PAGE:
Though each will change its course in time,
rivers only briefly change direction.
This boat goes one way only.
Give the ferryman his coin—
the last you have,
red as evening-burnished water.

We’re moving now, upriver—west.
We follow the sun into gathering dark
on a far and silent shore.
Here there are no whys. Words fail.

The roar of diesel through the engines,
pitch and lash of water underfoot,
the ferryman’s whistle
to stop, dock, collect
another fare and carry on—

this is speech enough, and means:
this is not a homeward voyage.
These unplumbed tides run deep,
and we will ride them to the last place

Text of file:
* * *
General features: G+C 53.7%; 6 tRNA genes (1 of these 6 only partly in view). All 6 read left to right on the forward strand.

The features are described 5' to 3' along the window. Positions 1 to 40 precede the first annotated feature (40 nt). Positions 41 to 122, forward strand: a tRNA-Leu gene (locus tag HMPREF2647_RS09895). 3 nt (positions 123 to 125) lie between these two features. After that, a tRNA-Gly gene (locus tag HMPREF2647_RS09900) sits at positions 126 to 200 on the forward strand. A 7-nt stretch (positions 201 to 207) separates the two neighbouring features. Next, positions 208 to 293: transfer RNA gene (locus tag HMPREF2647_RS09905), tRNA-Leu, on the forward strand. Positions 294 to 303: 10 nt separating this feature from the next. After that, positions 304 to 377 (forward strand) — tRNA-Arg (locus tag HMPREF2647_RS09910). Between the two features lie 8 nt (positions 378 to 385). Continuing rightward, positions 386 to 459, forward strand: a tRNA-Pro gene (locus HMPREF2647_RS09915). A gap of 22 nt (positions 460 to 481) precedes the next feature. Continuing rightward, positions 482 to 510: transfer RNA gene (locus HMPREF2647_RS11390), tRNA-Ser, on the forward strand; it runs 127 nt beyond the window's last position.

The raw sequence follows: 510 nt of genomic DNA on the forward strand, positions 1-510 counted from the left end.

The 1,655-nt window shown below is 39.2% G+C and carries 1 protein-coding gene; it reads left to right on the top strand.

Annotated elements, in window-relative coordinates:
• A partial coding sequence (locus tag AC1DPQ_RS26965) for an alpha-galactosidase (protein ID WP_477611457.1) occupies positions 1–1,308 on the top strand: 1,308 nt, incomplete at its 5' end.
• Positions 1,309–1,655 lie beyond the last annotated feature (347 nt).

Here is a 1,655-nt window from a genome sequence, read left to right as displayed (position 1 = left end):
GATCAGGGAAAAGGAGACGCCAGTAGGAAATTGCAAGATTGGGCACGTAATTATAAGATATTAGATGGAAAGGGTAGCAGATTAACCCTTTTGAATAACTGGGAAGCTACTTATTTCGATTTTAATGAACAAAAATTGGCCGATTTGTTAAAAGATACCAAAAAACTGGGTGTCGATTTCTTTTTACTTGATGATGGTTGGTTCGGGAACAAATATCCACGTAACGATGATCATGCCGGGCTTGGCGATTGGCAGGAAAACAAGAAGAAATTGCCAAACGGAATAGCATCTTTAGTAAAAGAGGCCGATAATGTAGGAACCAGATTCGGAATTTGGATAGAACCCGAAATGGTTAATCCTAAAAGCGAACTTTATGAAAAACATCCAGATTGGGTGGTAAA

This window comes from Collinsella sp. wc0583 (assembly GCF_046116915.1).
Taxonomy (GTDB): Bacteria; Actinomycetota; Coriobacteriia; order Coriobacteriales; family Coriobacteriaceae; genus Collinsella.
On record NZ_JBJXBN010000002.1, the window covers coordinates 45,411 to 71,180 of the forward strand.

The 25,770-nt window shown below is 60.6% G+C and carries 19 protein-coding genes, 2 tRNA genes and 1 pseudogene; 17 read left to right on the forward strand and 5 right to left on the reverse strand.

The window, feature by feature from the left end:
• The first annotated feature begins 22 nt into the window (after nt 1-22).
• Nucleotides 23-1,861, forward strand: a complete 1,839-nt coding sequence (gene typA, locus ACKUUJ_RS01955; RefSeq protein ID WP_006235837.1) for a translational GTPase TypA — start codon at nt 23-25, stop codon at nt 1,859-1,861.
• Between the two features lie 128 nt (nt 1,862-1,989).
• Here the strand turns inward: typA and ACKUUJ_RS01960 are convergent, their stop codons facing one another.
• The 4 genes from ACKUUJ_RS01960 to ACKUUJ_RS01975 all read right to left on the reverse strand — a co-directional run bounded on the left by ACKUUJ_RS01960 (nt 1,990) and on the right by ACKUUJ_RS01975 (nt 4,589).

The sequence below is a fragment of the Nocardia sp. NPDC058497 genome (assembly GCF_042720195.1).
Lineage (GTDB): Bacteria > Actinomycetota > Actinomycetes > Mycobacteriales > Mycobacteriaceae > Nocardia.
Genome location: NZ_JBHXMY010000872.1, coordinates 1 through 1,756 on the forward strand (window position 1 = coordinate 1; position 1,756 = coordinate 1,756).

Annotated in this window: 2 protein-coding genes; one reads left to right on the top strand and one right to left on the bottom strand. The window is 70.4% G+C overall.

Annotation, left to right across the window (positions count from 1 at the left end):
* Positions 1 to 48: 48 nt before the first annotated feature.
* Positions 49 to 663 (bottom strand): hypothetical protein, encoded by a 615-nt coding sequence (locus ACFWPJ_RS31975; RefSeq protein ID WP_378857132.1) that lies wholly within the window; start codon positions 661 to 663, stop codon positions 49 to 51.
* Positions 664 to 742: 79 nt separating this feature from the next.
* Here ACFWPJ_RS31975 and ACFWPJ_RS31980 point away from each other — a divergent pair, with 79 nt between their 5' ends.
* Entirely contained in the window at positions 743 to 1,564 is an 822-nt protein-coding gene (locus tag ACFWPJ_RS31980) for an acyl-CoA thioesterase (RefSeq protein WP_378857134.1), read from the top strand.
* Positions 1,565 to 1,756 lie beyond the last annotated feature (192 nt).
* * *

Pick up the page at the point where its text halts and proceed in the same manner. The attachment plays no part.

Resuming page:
where temples fear to lift their heads
and walls don’t dare contain
the spread of roots, sprawl of ferns,
or any other of the first things
ever to be given names.

About the Author

Christian Cacibauda is an itinerant poet and writer. A native of Reno, he was educated there at the University of Nevada, and at the Universidad del País Vasco, San Sebastián, Spain. His work has appeared in Red Rock Review, Brushfire Literature & Arts Journal, West Trade Review, and is forthcoming from Mantis. He lives in Beijing.